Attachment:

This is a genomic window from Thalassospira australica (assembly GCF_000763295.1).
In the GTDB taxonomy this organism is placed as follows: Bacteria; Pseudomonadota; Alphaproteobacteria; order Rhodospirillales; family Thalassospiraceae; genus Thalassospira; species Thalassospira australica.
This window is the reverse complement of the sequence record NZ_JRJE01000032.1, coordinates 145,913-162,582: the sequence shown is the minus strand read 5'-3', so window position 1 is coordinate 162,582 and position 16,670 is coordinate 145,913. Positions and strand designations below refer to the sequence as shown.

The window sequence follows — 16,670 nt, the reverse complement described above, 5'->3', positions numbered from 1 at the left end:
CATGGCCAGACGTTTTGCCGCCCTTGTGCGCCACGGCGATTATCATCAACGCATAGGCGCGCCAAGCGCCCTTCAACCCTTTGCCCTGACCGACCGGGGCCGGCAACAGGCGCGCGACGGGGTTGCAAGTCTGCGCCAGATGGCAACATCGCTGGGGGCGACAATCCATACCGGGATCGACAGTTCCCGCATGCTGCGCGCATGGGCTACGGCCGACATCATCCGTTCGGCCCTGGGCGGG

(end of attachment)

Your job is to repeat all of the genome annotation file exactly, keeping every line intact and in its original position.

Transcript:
This is a genomic window from Thalassospira australica (assembly GCF_000763295.1).
In the GTDB taxonomy this organism is placed as follows: Bacteria; Pseudomonadota; Alphaproteobacteria; order Rhodospirillales; family Thalassospiraceae; genus Thalassospira; species Thalassospira australica.
This window is the reverse complement of the sequence record NZ_JRJE01000032.1, coordinates 145,913-162,582: the sequence shown is the minus strand read 5'-3', so window position 1 is coordinate 162,582 and position 16,670 is coordinate 145,913. Positions and strand designations below refer to the sequence as shown.

The window sequence follows — 16,670 nt, the reverse complement described above, 5'->3', positions numbered from 1 at the left end:
CATGGCCAGACGTTTTGCCGCCCTTGTGCGCCACGGCGATTATCATCAACGCATAGGCGCGCCAAGCGCCCTTCAACCCTTTGCCCTGACCGACCGGGGCCGGCAACAGGCGCGCGACGGGGTTGCAAGTCTGCGCCAGATGGCAACATCGCTGGGGGCGACAATCCATACCGGGATCGACAGTTCCCGCATGCTGCGCGCATGGGCTACGGCCGACATCATCCGTTCGGCCCTGGGCGGG